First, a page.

Taryn Tomlinson grew up asking to sleep in the backyard so that she could look at the stars.
She had photos of astronauts at her desk. Looking at them, she’d tell herself she could study even harder. After graduating from Robron Secondary she went to McGill in 1993 to study astrophysics.
Alas, the astronaut ship sailed for Tomlinson in 2009.
She was one of the 5,500 applicants that were eventually narrowed down to Jeremy Hansen and David Saint-Jacques.
The dream she had as a child wouldn’t become a reality, but it was nowhere near the end of the “space nerd” line.
“The good news is that it was a great driving force behind everything that I did,” she said. “It helped me work harder, it helped me create an audacious vision.”
Tomlinson has been working as an engineer for the Canadian Space Agency since 2008, on projects like Dextre and Canadarm 2. At the moment she is six months into a 1.5 year term as the Chief of Staff.
“I love what I am doing and I am really dedicated to what I am doing now and I don’t see myself as an astronaut now,” she said.
Based on advice from graduate students in her program, Tomlinson didn’t finish her astrophysics degree.
“I transferred, very blindly, on faith, I transferred to electrical engineering,” she said. “I knew that Julia Payette was an electrical engineer and that was good enough for me.”
It was a good move for her, the job market was in engineering.
After graduating, she moved to Los Angeles and worked with small start-up companies. She became a specialist in video compression and that lead her to a job with the European Space Agency.
While there, she worked on a system that would get different locations across the globe on the same network as the space station and facilitate sending video back and forth.
“It’s amazing how everything is connected with space,” she said.
Living in Europe also made her realize that where she really wanted to be was at the Canadian Space Agency, where they had an amazing robotics reputation.
“I’d like to spend my career here, and I think I knew that,” she said.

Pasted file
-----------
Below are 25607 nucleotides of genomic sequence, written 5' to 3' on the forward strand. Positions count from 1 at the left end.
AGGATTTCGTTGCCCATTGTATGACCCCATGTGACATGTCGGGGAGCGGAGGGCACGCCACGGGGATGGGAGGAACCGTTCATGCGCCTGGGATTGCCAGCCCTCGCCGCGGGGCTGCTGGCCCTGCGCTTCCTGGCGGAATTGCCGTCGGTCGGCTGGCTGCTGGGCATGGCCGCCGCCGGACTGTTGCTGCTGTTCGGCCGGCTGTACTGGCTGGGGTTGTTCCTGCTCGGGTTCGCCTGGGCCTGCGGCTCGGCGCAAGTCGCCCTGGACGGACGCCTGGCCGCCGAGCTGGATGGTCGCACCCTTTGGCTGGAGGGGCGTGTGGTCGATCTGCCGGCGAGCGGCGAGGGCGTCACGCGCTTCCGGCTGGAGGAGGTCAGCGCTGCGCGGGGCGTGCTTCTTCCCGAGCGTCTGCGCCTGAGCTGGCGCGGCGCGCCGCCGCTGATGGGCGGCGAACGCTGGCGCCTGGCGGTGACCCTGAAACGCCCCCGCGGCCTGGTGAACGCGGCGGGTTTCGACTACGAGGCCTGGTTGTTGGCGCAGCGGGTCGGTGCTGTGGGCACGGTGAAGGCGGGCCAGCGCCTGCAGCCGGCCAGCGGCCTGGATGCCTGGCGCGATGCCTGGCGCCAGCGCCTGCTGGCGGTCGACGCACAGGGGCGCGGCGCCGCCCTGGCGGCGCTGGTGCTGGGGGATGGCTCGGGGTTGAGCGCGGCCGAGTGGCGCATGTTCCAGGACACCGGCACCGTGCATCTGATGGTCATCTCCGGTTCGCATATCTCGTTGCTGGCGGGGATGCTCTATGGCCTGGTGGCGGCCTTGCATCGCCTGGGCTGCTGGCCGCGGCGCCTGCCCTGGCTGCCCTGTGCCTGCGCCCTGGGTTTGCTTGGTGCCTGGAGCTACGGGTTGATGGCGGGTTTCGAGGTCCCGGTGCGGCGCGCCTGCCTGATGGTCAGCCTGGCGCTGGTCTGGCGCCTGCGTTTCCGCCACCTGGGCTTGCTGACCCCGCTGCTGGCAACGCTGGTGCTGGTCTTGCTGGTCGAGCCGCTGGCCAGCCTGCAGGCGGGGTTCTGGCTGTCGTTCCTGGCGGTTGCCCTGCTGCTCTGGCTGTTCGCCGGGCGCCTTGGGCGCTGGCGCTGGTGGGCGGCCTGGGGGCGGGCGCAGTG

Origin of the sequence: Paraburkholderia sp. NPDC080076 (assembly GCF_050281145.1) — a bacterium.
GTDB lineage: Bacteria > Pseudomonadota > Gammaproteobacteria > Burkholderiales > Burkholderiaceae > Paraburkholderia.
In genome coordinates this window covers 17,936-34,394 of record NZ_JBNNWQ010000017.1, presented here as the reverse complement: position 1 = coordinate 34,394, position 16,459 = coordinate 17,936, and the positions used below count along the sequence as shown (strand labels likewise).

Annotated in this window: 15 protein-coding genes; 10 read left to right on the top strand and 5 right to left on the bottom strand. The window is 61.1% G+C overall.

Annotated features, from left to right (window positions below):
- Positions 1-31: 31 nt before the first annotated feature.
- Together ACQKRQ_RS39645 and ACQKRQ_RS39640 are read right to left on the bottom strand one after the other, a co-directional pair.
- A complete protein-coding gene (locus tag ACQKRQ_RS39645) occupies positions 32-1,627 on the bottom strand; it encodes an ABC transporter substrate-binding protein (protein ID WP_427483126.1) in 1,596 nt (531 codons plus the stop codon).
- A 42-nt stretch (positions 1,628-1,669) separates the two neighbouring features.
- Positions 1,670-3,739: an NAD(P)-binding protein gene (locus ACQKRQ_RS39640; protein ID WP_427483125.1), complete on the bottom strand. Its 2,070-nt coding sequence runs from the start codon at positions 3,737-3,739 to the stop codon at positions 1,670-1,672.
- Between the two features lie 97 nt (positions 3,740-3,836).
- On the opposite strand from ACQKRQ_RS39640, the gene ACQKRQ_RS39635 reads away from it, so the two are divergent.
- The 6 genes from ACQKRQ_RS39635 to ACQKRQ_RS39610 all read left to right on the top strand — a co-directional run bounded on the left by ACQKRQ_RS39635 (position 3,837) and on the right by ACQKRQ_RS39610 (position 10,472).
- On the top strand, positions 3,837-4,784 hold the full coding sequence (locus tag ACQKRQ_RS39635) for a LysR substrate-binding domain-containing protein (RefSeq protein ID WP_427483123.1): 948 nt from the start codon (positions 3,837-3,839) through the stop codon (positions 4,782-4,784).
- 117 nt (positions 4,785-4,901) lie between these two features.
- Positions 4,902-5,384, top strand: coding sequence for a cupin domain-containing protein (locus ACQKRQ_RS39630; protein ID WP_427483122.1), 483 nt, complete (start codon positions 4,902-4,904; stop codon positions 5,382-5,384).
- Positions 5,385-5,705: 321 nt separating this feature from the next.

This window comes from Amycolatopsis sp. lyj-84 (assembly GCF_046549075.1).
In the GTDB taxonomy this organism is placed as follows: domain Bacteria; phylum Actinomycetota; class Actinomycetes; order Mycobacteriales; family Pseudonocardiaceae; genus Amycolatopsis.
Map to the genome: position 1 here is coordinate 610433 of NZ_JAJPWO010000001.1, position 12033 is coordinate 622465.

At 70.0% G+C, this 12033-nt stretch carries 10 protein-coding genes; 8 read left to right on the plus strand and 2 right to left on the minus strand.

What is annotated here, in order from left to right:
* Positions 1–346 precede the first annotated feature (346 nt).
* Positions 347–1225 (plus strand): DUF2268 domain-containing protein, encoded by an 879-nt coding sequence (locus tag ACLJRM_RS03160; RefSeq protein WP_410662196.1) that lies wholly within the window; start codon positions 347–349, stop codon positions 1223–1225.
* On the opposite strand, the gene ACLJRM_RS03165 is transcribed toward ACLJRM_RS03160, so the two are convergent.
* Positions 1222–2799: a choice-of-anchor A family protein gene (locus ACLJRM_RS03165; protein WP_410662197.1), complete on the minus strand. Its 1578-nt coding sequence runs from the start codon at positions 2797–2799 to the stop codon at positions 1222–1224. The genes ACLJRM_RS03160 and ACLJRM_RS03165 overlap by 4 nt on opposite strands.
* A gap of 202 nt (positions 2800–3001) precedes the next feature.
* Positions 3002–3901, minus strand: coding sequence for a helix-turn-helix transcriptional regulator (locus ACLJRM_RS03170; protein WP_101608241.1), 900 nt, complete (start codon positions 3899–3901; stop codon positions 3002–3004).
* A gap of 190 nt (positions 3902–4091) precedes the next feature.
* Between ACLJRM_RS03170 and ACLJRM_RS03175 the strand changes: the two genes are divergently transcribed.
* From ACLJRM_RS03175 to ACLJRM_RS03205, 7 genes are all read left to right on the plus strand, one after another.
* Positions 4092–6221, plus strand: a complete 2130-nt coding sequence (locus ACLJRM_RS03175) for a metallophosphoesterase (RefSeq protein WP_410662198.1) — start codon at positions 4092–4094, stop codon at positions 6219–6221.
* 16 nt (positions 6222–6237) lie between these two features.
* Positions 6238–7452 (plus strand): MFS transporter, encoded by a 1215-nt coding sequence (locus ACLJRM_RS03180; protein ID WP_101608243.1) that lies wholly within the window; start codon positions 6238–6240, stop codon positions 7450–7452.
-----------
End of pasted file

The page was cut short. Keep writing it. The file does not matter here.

Ever since she did a work term at the agency, while studying at McGill, she knew she wanted to come back.
Getting a job at the CSA is a long process. It took years for Tomlinson to get in. She said it was a lot of due diligence and competition, and only if the a good match comes up will you get in. But it was worth it.
“I’m kind of happily stuck here,” she said.
For Tomlinson’s generation of “space nerds”, as she calls herself, working at one of the space agencies is the best place to be, but for the next generation, Tomlinson believes that commercial space will be the place to be.
“Starting their own companies, coming up with innovative ideas, doing kickstarters to get their ideas going, that’s where it is at,” she said.
Tomlinson and her colleagues work with robotics clubs at universities, giving advice on projects and judging competitions.
She said it is her way of staying current and in touch with the changes and innovations that are coming down the line.
“They keep our tools sharp over here because they are so engaged,” she said. “I know that the future of space exploration is in good hands.”
For the kids out there who are chasing big dreams, Tomlinson recommends having role models in order to stay motivated. She would also like to see kids have vast interests and push their boundaries and limits.
And for students just finishing high school and worrying about making the wrong decision, Tomlinson said there is no wrong decision.
“In the end if you making your decisions, they are authentic and they are based on things that reflect your own values, they will go in the right direction, they will achieve the things that make them happy in the end,” she said.